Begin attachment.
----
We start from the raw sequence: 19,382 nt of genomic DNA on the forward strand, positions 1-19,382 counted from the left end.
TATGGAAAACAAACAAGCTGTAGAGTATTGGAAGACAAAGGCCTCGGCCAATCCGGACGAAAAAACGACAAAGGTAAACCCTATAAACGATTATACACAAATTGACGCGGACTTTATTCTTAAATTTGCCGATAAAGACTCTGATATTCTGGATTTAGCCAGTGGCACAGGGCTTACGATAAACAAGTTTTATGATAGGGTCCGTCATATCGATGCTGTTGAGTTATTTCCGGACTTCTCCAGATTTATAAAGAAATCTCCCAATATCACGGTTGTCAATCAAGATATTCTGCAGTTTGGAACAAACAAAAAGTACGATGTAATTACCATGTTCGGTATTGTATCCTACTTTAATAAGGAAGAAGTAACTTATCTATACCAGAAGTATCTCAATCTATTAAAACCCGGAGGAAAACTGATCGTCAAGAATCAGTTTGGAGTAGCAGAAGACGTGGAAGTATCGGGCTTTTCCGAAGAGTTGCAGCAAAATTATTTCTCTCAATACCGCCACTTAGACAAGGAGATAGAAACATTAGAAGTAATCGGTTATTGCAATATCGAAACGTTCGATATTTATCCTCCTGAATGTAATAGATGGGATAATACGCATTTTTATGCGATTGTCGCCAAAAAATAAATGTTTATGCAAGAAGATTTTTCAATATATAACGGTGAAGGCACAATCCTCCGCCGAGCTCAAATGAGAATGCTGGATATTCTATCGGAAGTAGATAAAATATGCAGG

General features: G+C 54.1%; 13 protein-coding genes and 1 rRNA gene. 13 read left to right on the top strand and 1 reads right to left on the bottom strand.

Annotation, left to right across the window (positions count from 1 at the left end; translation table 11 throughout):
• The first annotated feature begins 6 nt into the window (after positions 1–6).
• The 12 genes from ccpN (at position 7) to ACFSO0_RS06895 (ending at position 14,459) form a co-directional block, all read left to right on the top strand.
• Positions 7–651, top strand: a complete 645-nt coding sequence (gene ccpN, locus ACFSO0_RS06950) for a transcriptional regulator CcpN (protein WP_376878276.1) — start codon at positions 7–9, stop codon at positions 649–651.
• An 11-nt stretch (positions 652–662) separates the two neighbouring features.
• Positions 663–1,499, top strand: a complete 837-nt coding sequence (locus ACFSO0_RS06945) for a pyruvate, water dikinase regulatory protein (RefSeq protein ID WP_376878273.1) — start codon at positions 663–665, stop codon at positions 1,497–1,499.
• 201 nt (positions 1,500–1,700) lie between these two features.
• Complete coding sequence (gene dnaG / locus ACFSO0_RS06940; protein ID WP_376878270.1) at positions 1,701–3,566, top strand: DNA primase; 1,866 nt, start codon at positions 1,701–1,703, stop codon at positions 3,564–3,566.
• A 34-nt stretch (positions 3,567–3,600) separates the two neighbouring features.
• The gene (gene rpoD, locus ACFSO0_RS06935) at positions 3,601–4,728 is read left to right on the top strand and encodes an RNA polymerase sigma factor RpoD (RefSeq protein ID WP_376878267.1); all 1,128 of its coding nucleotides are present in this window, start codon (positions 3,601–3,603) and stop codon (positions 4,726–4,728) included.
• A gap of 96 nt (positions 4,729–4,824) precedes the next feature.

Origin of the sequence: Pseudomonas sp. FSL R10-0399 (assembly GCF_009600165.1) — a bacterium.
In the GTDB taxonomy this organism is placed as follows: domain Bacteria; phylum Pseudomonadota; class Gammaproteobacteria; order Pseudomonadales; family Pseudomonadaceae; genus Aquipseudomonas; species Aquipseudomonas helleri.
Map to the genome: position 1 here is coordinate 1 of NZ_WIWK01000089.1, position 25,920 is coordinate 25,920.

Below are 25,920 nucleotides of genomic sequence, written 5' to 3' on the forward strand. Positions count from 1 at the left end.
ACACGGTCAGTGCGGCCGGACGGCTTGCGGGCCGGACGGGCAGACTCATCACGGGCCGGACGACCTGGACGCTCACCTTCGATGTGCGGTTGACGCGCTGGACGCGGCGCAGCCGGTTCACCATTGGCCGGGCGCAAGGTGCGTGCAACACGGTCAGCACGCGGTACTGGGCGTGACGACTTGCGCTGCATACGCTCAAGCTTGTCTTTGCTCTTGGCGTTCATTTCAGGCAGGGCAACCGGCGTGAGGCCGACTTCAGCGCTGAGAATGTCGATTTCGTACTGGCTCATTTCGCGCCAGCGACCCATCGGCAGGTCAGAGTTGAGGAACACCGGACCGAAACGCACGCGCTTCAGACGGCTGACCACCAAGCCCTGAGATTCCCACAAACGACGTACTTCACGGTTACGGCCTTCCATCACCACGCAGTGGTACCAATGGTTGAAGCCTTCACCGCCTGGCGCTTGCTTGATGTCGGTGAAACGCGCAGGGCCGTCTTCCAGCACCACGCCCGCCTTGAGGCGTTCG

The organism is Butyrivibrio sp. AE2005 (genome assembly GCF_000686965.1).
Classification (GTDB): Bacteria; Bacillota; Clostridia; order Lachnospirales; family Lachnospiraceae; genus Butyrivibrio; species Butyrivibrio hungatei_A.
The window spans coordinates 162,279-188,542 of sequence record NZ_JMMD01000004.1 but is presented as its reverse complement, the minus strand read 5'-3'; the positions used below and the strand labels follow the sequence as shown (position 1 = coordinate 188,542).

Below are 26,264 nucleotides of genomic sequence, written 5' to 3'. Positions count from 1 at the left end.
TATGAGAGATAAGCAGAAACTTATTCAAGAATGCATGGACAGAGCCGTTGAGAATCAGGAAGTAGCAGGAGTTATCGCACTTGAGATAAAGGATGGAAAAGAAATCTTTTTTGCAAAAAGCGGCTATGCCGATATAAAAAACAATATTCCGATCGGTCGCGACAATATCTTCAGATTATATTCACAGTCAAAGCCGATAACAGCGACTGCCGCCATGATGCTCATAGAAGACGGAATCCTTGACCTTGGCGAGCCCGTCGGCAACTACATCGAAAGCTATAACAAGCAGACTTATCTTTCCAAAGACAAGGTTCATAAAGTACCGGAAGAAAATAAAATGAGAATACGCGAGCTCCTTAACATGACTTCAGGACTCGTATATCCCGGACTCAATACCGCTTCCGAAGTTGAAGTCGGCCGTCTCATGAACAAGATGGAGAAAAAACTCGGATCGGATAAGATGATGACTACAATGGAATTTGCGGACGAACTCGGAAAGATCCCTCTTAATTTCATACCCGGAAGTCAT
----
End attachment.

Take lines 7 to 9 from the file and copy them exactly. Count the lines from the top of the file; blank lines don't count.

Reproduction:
• Positions 7–651, top strand: a complete 645-nt coding sequence (gene ccpN, locus ACFSO0_RS06950) for a transcriptional regulator CcpN (protein WP_376878276.1) — start codon at positions 7–9, stop codon at positions 649–651.
• An 11-nt stretch (positions 652–662) separates the two neighbouring features.
• Positions 663–1,499, top strand: a complete 837-nt coding sequence (locus ACFSO0_RS06945) for a pyruvate, water dikinase regulatory protein (RefSeq protein ID WP_376878273.1) — start codon at positions 663–665, stop codon at positions 1,497–1,499.